“wann” or “wenn” – What’s the difference

wannHello everywann (haha),

and welcome to our German Word of the Day. This time we’ll take a look at the difference between

wann and wenn

Both of them are translations for when and lots of learners are struggling to tell when to use which.
But it’s actually not difficult at all and we can do it with one beautifully simple test that I’ll call the Einstein-Check.
Because… it sounds smart. And it has to do with time, so why not.
Anyway, let’s light speed jump right in…

The one important thing to realize is that wann is a question word asking for a point in time. That means we should be able to replace it with other phrases that also ask for time, without ruining the structure.
And that’s the Einstein-Check:

“If we can say at what point time instead of when, then we need to use wann.”

Let’s try it out. First, with direct questions.

Now let’s do indirect question.

Seems to work great.
But let’s do a counter test.

  • I’ll go home whenat what timeI am done.
  • Ich gehe nach Hause, wennwann ich fertig bin.

Here, changing when for at what time results in a nonsense sentence. And it’s the same in German, if we use wann instead of wenn.
So yeah, this simple test of replacing when with at what (point in) time is really all we need and if you just needed a quick fix, you can skip right down to the quiz and see if you really got it.

But we still have some time left here on our Podcast (yes, it used to be a radio show, but it’s 2020 now, so it’s a podcast, I guess).
So I thought we could explore WHY the last example sounds so wrong with at what time in it.
Like… why can we sometimes replace when and sometimes we can’t?
There must be an underlying difference and by exploring that, we’ll not only increase our level of nerd, we’ll also get a nice view at how function is really really important in language. Something that’s really useful for German because German has a penchant for using different words for different functions.
So, if you have a little time, let’s geek out for a bit.

Grammar – making things simple

The difference between wann or wenn is actually pretty fundamental because they have different functions.
A wann-clause is ALWAYS functioning as the object of the verb.
For those of you who have read my article on the box-model (really important read :):
a wann-sentence is the what-box.
So…if I want to ask for a wann-sentence I would do that by asking what?
A wenn-sentence on the other hand functions as a TIME indication. So if I wanted to ask for it, I would ask at what time.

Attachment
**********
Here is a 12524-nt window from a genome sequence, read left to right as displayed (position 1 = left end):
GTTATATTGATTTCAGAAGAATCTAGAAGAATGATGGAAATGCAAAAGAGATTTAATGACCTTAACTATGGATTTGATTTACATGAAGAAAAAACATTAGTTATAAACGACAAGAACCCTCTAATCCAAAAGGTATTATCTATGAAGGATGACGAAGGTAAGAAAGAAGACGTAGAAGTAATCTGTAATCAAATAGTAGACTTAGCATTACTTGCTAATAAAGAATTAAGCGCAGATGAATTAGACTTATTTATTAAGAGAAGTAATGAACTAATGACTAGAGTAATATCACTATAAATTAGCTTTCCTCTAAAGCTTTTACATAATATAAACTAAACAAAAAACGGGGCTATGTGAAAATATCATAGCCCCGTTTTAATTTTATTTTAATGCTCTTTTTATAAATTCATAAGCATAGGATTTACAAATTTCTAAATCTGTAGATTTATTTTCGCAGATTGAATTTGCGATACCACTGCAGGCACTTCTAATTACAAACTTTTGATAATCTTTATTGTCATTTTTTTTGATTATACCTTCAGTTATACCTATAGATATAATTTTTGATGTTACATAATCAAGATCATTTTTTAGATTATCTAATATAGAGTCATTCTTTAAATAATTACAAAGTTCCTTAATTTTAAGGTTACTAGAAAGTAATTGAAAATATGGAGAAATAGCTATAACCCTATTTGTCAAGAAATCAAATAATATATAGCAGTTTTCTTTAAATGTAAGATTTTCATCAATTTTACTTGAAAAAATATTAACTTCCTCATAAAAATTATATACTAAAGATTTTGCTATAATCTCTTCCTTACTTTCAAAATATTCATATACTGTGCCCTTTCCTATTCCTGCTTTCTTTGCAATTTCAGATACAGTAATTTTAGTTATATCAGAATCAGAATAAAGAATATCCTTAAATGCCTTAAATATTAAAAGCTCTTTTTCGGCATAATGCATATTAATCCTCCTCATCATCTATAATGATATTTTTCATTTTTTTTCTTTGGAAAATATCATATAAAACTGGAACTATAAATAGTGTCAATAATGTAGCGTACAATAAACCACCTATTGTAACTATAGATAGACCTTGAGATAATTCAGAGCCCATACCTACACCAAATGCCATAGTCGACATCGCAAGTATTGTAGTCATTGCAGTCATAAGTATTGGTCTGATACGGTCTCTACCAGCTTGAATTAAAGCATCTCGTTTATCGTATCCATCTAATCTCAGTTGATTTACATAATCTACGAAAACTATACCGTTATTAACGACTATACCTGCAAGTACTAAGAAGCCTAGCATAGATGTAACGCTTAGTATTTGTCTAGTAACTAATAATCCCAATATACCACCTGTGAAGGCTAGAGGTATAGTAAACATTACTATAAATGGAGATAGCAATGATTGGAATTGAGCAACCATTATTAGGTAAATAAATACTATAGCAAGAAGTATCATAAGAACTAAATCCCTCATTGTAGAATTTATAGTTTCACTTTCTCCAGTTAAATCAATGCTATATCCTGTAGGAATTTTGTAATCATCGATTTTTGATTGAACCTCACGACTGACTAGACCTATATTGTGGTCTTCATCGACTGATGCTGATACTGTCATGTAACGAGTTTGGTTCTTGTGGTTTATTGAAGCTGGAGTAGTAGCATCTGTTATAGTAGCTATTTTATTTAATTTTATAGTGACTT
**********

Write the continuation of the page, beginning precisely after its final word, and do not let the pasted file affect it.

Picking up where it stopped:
Ooof…. I’m feeling slightly confused. Quick let’s pop some Exampledine 20mg and see if that helps.

You can see that my name and when I am planning to come over to your placehave the same function…they fill the role of [something] in to say something.
Let’s do the same with to know something.

Basically, whenever your when-sentence can be replaced by a thing, then you need to use wannin German and you do NOT need to think about whether it is an indirect question or not.

Now, let’s look at a wenn-sentence again. We said that it answers when (at what time).
Or in box speak: it fills a when-box. So it can be replaced by any other time indication.

  • I’ll write you [tonight].
  • Ich schreibe dir [heut’ abend.]

And that’s all we need. No need for much thinking, just check what the when-clause is answering to:

if it answers to “what?” then use wann, if it answer to “what time?”, then use wenn.

Pretty simple, actually.
Let’s do a combination…

English relies on context here, which might be the reason why synonyms like as soon as or at what time are more common in English while German has a tendency to just use wenn. Because German uses two different words for two different functions – something that German likes to do :).

So now we know what the difference is between wann and wenn.
But before we wrap up, let’s look at a few really useful phrasings and expressions with wann. Because… if not now then when :).
The first one is dann und wann, which translated to every now and thenor other similar expressions.

There are other ways to say this in German. For example ab und zu or hin und wiederthose are more common than dann und wann.
And then there is wann anders.

I am not sure as to whether this is a regional thing of northern Germany but I say it quite a lot. The “official” word would be ein andermal butwann anders just has more of a punchline character so I think that’s why people use it.
And finally there is the irgendwann which means at some point.

Oh … and to be super-turbo-comprehensive, wann is also often used as whenever.

So that’s it. This was our look at the difference between wann and wenn, and it really turned out not that big of a deal.
If you want to see if you can tell wenn and wann apart, you can take the little quiz I have prepared. But I have to warn you… I made it tricky :).
If you have any questions about it, or about the article, just leave me a comment.
I hope you liked it and see you next time.


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